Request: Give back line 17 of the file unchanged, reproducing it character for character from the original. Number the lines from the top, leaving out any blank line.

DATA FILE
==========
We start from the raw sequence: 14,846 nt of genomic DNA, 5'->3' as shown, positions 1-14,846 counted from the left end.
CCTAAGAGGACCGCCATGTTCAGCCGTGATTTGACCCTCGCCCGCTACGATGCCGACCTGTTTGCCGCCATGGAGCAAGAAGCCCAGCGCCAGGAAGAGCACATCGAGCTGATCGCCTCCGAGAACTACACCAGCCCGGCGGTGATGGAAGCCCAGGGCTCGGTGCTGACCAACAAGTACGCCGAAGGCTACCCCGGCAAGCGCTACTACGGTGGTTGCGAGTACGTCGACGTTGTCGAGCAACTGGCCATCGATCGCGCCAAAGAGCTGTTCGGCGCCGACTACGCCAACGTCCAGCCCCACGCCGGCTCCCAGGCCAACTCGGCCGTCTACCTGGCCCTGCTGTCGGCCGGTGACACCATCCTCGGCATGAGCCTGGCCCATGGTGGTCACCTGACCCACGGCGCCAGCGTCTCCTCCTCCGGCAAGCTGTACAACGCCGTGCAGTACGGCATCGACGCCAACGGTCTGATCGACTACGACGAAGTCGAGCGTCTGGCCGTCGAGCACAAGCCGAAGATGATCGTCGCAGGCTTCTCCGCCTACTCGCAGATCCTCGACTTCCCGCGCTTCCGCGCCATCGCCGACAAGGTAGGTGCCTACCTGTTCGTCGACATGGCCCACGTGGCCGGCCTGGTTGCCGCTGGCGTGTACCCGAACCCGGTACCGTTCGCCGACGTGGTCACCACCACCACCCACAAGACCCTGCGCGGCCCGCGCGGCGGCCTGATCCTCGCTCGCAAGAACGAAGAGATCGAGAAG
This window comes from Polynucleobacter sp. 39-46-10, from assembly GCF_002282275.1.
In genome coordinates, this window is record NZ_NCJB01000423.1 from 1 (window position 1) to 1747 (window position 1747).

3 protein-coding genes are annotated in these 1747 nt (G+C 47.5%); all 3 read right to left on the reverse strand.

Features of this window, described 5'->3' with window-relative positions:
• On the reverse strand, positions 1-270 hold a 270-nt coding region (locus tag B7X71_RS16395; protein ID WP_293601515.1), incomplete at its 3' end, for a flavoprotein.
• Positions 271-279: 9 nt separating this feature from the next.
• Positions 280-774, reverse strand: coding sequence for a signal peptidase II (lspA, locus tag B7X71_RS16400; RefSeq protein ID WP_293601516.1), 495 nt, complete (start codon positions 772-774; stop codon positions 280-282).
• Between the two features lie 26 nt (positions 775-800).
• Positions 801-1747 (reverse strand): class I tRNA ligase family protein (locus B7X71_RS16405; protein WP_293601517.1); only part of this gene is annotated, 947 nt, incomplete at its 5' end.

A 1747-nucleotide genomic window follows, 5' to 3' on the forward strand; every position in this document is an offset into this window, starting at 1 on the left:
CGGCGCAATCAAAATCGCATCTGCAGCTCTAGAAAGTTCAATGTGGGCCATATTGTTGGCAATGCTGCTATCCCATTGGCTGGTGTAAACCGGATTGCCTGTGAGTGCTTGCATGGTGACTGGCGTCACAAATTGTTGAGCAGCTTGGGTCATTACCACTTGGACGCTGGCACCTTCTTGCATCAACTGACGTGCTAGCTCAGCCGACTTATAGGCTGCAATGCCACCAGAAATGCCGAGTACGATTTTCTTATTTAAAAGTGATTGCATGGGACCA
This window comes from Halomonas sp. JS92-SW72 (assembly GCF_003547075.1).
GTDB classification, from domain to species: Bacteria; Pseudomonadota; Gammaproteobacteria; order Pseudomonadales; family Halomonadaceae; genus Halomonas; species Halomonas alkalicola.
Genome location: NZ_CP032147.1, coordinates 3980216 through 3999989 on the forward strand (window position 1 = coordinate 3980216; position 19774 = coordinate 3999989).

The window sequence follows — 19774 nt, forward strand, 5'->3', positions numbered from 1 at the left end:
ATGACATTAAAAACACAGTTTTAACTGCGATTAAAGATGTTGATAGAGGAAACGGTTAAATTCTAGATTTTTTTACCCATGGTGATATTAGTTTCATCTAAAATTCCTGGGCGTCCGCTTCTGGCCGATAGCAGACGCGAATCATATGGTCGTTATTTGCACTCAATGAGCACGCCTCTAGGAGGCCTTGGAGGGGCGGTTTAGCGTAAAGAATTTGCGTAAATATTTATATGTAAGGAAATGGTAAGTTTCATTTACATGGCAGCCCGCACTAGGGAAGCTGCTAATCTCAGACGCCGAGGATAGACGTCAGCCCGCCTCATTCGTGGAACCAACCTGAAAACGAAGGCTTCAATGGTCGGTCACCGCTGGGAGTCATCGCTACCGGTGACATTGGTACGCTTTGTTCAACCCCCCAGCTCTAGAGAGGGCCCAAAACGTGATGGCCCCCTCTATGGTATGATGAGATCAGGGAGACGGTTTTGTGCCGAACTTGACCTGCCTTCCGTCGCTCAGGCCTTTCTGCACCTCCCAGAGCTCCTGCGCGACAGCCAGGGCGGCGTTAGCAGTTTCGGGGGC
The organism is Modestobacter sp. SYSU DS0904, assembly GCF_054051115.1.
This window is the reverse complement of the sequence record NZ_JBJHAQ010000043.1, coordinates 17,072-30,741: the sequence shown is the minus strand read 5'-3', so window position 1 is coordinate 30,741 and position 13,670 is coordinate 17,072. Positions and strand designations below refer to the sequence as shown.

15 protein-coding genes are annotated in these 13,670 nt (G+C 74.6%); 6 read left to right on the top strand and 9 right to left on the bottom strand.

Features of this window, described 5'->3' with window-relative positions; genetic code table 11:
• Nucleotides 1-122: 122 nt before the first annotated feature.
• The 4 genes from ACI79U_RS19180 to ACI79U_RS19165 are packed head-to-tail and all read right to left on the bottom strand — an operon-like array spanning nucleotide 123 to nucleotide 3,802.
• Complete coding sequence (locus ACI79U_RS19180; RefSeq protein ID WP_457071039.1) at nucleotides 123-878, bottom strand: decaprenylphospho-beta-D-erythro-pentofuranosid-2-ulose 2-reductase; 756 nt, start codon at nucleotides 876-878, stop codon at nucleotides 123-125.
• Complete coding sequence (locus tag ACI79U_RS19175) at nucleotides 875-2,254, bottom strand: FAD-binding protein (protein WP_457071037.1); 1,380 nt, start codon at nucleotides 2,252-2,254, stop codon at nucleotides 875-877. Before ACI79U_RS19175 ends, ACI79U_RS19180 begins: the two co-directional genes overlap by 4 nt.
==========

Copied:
The window sequence follows — 19774 nt, forward strand, 5'->3', positions numbered from 1 at the left end: